Gatundu, Kenya: Gatundu South could just be one of the luckiest constituencies in Kenya. It is the only constituency that has produced two presidents out of Kenya’s four leaders. The question lingering in the minds of many people and more so the Gatundu South constituents is that either by design or default voters have mostly not had a say about who represents them in the august House.
Since the time of the founding father Mzee Jomo Kenyatta, the electorate in the constituency in Kiambu County have found themselves having an MP in peculiar or controversial circumstances.
The constituency is the home to Mzee Kenyatta and his son Uhuru Kenyatta. The founding father represented the constituency in the National Assembly for 15 years — from independence — till he died on August 22, 1978. The older Kenyatta’s nephew Ngengi Muigai then took over, serving in Parliament for one decade until 1988.
Ngengi was trounced by Zachary Gakunju, a man who Ngengi had vowed would never answer a call of nature in Parliament’s rest rooms in the 1988 mlolongo elections.
Gakunju served for one term and was replaced by Kamuiru Gitau who served until 1997.
The constituency was split into two in 1997 — Gatundu North and Gatundu South — and Uhuru Kenyatta vied for the Gatundu South parliamentary seat on a Kanu ticket.
Despite his pedigree Uhuru was, however, surprisingly felled by little-known Moses Mwihia who vied on a Social Democratic Party (SDP). Word going around that time was that it was better for the people of Gatundu South to elect a politician who was not popular than elect Uhuru on a Kanu ticket because of the strong aversion to the ruling party.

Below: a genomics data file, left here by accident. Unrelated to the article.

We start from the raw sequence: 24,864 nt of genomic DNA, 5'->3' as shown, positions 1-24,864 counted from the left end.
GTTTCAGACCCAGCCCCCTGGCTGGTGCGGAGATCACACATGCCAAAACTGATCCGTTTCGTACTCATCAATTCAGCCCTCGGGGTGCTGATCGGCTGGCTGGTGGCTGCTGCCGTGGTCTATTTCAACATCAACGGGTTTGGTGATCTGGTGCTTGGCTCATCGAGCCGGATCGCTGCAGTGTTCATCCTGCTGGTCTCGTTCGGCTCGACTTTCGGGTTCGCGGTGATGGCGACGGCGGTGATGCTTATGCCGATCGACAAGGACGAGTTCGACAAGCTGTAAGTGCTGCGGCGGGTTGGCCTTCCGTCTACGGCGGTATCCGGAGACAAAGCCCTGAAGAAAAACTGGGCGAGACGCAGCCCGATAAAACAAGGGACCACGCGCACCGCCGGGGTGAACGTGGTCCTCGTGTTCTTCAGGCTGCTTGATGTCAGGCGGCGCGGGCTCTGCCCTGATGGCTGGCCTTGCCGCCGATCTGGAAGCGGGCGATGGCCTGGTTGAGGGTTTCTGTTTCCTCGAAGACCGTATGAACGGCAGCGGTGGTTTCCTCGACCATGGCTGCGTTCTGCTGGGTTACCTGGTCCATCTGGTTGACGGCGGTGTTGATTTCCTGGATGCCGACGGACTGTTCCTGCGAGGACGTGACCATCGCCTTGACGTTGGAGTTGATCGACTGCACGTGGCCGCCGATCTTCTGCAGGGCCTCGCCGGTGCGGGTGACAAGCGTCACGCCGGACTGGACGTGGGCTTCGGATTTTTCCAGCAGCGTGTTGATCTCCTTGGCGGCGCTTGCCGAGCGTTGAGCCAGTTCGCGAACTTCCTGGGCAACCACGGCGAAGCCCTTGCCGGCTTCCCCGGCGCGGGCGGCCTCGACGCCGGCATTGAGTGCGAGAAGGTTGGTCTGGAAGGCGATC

Uhuru, however, captured the seat in the 2002 General Election, but failed to capture the presidency, coming second to Mwai Kibaki.
He held onto the seat for two terms until last year when he was elected the county’s fourth president. By this time, by dint of the requirements the new Constitution, a presidential candidate was not allowed to contest for a parliamentary seat.
After the 2007 elections, Uhuru was forced to join forces with Kibaki after it became apparent those allied to the Opposition would find it difficult to prevail in central Kenya.
The Kenyatta family has largely occupied the Gatundu seat, having held it for 35 years since 1963. The original Gatundu Constituency encompassed Thika town, which was ceded to Juja Constituency after Kenyatta’s death.
A scrutiny of previous elections shows that although the Gatundu (previously Gatundu and now Gatundu South) constituents have regularly gone to the polls like the rest of Kenyans, they often end up having MPs through controversial ways.
The recent entry of controversial politician Moses Kuria into Parliament unopposed has exposed pent up frustrations among some residents who feel it was time they were left to choose their representative to the August House.
Kuria, who was facing stiff competition from Kiarie Kamere of the New Democrats Party, went to Parliament unopposed after Kamere surprisingly withdrew from the race in the eleventh hour.